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World Powers Including Russia & China Pledge "Nuclear War Must Never Be Fought"

Tyler Durden's Photo
by Tyler Durden
Wednesday, Jan 05, 2022 - 02:45 AM

A major declaration on the avoidance of nuclear war was issued Monday by the five permanent members of the United Nations Security Council in the form of a joint statement. Importantly, it included both the United States and Russia, as well as China. This as the question of nuclear reduction has been source of icy tensions between all three large powers of late.

"We believe strongly that the further spread of such weapons must be prevented," said permanent UNSC members China, France, Russia, the UK and United States. It added: "A nuclear war cannot be won and must never be fought."

Further it contained a pledged among members for each to "strengthen our national measures to prevent unauthorized or unintended use of nuclear weapons." Crucially the statement comes after the collapse of key Cold War-era arms control treaties, especially the 1987 Intermediate-Range Nuclear Forces (INF) Treaty signed between the Soviet Union and the US. 

It also comes as China has lately been resistant to Biden administration efforts at initiating bilateral nuclear arms control and reduction talks. Beijing has just this week issued a call for the superpowers of the US and Russia to reduce their own massive stockpiles first, as a sign they are serious about entering such talks involving China, which currently doesn't have more than a few hundred, compared to Washington and Moscow's thousands.

"As nuclear use would have far-reaching consequences, we also affirm that nuclear weapons — for as long as they continue to exist — should serve defensive purposes, deter aggression, and prevent war," the statement reads. It also asserted that the "spread of such weapons must be prevented" and reaffirmed UNSC members' obligations under the Non-Proliferation Treaty (NPT).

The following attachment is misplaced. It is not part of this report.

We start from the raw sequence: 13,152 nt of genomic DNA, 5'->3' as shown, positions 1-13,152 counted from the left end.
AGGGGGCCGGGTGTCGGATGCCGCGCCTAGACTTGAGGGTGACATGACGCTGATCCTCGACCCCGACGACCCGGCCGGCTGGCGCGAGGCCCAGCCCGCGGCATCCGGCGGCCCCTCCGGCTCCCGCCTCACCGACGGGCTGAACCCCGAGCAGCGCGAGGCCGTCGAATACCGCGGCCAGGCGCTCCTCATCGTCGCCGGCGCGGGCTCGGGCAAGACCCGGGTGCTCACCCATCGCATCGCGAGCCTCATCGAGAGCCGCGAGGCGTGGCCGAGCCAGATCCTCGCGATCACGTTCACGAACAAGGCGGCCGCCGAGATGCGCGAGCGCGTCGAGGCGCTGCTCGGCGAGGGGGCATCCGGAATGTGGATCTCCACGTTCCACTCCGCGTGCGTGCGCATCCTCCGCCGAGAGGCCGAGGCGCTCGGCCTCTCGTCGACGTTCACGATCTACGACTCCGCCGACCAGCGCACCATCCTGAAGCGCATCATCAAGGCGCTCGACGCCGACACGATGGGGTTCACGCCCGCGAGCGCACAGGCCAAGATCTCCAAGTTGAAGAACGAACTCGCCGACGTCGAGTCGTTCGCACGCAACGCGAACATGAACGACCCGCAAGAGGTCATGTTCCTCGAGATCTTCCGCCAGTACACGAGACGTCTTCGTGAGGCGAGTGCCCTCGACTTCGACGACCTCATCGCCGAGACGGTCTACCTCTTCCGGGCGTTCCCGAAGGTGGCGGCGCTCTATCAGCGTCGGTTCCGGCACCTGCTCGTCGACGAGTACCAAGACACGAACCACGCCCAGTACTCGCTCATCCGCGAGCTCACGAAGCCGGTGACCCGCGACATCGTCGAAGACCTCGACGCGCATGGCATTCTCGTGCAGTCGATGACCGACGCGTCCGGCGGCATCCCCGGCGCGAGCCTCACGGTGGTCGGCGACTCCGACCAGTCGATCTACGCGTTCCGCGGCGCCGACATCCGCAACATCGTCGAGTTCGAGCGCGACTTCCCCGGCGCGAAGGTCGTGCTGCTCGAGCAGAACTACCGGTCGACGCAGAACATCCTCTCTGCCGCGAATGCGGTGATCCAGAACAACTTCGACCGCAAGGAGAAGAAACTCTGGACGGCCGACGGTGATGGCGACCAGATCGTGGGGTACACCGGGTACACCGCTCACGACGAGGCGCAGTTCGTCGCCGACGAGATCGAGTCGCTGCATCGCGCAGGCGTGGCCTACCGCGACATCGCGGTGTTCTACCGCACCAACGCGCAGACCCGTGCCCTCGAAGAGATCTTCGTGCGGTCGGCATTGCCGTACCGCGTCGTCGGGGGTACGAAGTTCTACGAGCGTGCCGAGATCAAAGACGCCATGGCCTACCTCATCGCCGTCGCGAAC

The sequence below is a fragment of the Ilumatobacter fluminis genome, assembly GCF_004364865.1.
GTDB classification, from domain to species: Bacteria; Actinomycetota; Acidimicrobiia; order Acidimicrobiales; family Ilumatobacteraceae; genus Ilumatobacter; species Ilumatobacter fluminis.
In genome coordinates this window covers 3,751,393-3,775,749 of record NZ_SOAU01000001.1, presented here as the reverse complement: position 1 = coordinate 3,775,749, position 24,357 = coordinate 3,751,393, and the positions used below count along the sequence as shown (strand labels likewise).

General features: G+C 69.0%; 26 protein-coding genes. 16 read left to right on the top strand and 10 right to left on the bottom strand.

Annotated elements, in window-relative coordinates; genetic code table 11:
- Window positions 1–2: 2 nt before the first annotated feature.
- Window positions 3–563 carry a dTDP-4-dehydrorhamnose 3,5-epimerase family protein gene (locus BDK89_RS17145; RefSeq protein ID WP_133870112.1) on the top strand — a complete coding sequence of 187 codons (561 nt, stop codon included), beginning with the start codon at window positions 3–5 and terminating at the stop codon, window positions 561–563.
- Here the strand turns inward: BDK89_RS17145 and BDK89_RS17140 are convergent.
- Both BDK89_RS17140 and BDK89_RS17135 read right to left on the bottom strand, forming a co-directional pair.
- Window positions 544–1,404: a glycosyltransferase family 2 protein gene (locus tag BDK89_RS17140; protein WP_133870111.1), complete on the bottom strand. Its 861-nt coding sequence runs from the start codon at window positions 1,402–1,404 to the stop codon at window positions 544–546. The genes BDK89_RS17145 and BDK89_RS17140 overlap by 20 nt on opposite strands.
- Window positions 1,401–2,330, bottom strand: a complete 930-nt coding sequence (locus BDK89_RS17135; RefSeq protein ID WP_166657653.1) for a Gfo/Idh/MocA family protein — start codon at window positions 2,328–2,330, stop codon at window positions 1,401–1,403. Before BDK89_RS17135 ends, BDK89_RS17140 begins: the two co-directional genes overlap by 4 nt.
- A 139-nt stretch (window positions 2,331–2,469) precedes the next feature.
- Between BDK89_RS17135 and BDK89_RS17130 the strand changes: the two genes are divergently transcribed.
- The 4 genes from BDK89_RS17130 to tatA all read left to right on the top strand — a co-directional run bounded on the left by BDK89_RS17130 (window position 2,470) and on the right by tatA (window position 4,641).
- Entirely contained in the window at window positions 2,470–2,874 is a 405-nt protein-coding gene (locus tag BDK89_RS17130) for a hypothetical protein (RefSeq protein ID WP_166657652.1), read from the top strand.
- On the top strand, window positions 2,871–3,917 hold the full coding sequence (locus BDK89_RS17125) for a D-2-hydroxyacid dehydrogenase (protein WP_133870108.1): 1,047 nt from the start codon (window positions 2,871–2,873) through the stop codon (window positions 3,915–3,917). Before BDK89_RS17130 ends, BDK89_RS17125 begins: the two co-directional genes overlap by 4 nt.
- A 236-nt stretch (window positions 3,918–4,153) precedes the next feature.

As Beijing likes to point out on this issue of "defensive purposes" - it's only China and India that currently have a 'no-first-use' nuclear policy. UN Secretary-General António Guterres in making the announcement of the joint statement emphasized it was precisely toward preventing a nuclear arms race among rival powers. 

In November, following the Biden-Xi remote summit, where nuclear proliferation was discussed, national security advisor Jake Sullivan had described that Biden "did raise with President Xi the need for a strategic stability set of conversations around the sorts of issues you just described... that needs to be guided by the leaders and led by senior empowered teams on both sides that cut across security, technology and diplomacy," according to FT.

Among the list of nuclear-related issues that is perhaps keeping Pentagon generals up at night remains both China and Russia's rapidly advancing hypersonic missile capabilities. While Russia has appeared to be most advanced in this area, how far China's program is along remains a bit of a mystery, with reports alleging last summer a groundbreaking successful China hypersonics flight and test. 

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